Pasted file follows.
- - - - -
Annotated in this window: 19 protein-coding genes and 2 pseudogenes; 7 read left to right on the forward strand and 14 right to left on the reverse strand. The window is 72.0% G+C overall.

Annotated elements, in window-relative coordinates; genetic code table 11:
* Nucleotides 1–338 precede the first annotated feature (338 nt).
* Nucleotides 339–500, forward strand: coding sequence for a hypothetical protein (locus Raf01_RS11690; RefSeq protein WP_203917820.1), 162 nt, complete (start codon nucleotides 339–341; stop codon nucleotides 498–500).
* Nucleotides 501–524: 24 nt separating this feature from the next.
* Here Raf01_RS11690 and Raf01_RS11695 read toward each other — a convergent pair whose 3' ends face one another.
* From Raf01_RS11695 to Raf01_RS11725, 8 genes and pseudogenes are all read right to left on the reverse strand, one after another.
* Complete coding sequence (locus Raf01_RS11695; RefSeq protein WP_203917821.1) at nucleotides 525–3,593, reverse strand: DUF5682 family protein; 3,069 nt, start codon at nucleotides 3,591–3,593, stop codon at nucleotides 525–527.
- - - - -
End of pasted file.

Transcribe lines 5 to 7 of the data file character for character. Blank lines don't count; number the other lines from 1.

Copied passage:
* Nucleotides 501–524: 24 nt separating this feature from the next.
* Here Raf01_RS11690 and Raf01_RS11695 read toward each other — a convergent pair whose 3' ends face one another.
* From Raf01_RS11695 to Raf01_RS11725, 8 genes and pseudogenes are all read right to left on the reverse strand, one after another.